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Bridging computer sensor gaps

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Bridging computer sensor gaps

Old 04-07-09, 05:54 PM
  #1  
Gil Elvgren
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Bridging computer sensor gaps

I am attempt to install a Cateye Astrale 8 wired computer with Cadence on a Specialized Globe City City 6 ING 8.

Cateye manuals says that Magnet and Sensor gap should be no wider than 5mm - approx. 3/16".

The gap between the left rear chainstay and spoke is approx. 1 1/2". The gap between the sensor and spoke magnet is 1/2". What can I use to extend the sensor closer to the spoke magnet to get it under 3/16".

The same gap of 1/2" is between the left rear chainstay and the left pedal crank. What can I use to move the magnet on the crank to get it under 3/16".

Thanks, Gil
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Old 04-07-09, 06:23 PM
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Move the wheel sensor further out on the chainstay (closer to the hub) and the crank sensor closer to the end of the crank arm.
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Old 04-07-09, 06:32 PM
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A different type of wheel magnet may help. If you are using one of theose flat plastic types, get a metal "button" type with a set screw in the back. They stick out further.

I have an Astrale mounted on my trainer bike. The magnet ( a button-type) is mounted right at the third spoke crossing about 1/4 of the way from the hub to the rim. The pickup coil is fastened to the chainstay pointed toward the rear of the bike and rotated in a bit to get the proper gap. I have no problems getting a strong reading
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Old 04-07-09, 11:12 PM
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I have a similar situation on my rain commuter (a circa 1990 Hard Rock). Because of how the chainstays are shaped, even at the nearest there's a wide gap between the stays and the spokes. My solution was to take a piece of an old tube (a fairly long piece, since I need more than half an inch of extra circumference) and wrap it around the chainstay as a spacer, then zip-tie the sensor to that. It has worked well for a few thousand miles.
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Old 04-08-09, 02:35 PM
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But it should usually be possible to move the magnet toward the hub (perhaps toward the rim) and find a spot where it can be close enough to the sensor, but there could be unusual cases where it can't be done, I suppose.

I had this problem with my cadence sensor. I zip-tied a strip of wood (maybe 3/8" thick) to the chain stay to shim the sensor out so it was close enough to the magnet on the crank. I used a little piece of cedar, which is easy to work with, and doesn't mind getting wet (and it's light, if that matters). I carved the back side so it was concave, to conform to the shape of the chain stay, and carved the front to match the concave back of the sensor. A strip of inner tube between the wood and the chain stay keeps it all from slipping around. Actually, if I hadn't been in a rush, I'd have soaked the cedar in warm water for a while, and it would have just bent to shape when I cinched down the zip ties (this is why wooden canoes are made of cedar: it's easy to bend). Not everyone has scraps of cedar lying around though, admittedly. Some kinds of wood wouldn't hold up well enough, probably. Cedar, maple, cherry, and ash would be good. Pine would be bad, probably.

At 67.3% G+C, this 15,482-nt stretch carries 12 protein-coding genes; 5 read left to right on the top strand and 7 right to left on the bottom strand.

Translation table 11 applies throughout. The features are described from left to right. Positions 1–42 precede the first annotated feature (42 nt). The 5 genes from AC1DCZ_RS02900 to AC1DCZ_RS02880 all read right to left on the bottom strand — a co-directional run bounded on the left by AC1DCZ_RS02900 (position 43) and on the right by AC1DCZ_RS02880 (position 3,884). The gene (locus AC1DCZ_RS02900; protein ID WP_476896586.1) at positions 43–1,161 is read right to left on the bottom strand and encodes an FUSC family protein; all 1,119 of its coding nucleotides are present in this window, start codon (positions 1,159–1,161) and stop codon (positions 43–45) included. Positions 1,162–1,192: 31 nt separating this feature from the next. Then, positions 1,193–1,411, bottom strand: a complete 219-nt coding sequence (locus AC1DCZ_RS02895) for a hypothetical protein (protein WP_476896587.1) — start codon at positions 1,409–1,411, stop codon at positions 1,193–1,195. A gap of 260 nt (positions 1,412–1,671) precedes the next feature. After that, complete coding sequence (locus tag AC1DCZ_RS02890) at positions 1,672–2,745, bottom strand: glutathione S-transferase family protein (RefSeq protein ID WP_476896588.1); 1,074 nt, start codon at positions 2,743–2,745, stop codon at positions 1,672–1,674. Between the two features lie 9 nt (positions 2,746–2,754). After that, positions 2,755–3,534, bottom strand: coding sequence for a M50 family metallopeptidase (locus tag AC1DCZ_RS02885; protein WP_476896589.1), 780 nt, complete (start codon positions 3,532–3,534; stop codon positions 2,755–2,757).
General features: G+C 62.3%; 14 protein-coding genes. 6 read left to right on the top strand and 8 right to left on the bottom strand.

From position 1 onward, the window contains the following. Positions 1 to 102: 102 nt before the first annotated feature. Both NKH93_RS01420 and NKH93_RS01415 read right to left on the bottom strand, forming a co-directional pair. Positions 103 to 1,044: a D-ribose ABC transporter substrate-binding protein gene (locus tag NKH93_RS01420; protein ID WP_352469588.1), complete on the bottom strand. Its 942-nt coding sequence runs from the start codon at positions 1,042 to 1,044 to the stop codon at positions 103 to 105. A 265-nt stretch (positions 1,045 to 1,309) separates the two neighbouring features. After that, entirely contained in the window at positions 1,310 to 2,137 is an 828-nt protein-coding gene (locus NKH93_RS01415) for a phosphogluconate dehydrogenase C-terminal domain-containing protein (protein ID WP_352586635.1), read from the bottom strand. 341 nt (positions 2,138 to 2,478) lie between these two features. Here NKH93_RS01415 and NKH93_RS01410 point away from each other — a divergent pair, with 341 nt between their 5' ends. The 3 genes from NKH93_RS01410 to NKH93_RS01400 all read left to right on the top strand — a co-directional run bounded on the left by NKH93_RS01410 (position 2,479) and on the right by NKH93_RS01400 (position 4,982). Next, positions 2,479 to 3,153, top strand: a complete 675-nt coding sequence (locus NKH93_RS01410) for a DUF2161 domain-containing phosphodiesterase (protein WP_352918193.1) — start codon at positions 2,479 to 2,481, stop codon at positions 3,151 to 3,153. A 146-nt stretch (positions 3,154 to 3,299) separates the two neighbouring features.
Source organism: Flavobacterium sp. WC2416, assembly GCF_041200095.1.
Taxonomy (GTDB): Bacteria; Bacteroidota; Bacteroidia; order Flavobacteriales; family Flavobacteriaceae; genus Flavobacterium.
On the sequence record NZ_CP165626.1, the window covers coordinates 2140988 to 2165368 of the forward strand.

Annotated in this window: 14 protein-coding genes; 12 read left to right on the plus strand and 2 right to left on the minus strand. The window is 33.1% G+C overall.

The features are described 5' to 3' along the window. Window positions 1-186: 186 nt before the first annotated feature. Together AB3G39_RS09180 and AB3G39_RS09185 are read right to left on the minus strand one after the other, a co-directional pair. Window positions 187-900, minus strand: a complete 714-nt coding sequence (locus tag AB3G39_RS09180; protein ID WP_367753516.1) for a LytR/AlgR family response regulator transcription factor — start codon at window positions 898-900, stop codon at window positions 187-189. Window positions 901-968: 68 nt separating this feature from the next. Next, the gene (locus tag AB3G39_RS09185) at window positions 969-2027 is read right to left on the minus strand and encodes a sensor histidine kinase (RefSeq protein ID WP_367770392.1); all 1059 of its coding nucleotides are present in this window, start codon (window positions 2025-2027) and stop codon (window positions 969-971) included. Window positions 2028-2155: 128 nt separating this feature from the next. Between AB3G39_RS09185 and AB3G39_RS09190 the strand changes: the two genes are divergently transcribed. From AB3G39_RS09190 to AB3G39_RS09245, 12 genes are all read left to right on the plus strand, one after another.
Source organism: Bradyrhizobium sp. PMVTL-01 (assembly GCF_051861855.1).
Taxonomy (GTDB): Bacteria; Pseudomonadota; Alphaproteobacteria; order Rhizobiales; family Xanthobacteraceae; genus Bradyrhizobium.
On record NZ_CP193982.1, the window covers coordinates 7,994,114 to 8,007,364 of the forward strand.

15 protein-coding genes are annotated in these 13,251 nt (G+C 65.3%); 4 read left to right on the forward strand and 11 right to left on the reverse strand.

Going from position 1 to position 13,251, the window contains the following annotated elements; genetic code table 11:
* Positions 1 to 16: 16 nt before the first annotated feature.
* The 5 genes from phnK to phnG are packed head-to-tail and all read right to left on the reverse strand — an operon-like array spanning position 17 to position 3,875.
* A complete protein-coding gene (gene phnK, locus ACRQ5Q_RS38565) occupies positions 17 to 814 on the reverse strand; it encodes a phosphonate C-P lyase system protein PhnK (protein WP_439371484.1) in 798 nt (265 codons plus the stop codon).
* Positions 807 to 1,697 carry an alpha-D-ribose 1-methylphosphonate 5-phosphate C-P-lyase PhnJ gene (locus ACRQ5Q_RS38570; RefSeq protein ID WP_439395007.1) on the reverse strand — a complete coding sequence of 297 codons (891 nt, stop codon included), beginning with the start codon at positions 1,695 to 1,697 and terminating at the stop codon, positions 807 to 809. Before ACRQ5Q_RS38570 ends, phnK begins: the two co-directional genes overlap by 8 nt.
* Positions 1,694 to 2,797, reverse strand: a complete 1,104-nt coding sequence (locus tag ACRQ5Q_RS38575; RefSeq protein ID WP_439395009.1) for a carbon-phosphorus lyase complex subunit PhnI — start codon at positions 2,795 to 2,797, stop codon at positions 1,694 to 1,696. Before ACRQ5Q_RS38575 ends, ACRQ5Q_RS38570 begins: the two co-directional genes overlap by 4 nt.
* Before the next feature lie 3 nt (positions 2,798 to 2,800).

But HillRider's suggestion to use inner tube (perhaps several thicknesses, if needed) seems like a good one, as well--much simpler than fiddling with bits of wood, I guess. Why didn't I do it that way? Maybe because I felt like fiddling with bits of wood.

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Old 04-08-09, 03:06 PM
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I took a wired bike computer and moved the speed sensor to the back wheel for use on my trainer over the winter. The sensor did not want to reach the magnet. I slit and tie-wrapped a piece of pneumatic hose over the chainstay and attached the sensor to that. It spaced it out about 3/8 of an inch closer to the spokes which was all I needed.
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Old 04-08-09, 03:26 PM
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I used some cut rubber grommets that I got at the hardware store under my sensor before applying the zip ties.
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Old 04-08-09, 04:01 PM
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You may also try sticking a rare earth magnet to the existing magnet.

It will help bridge the gap as well as increase the reading.
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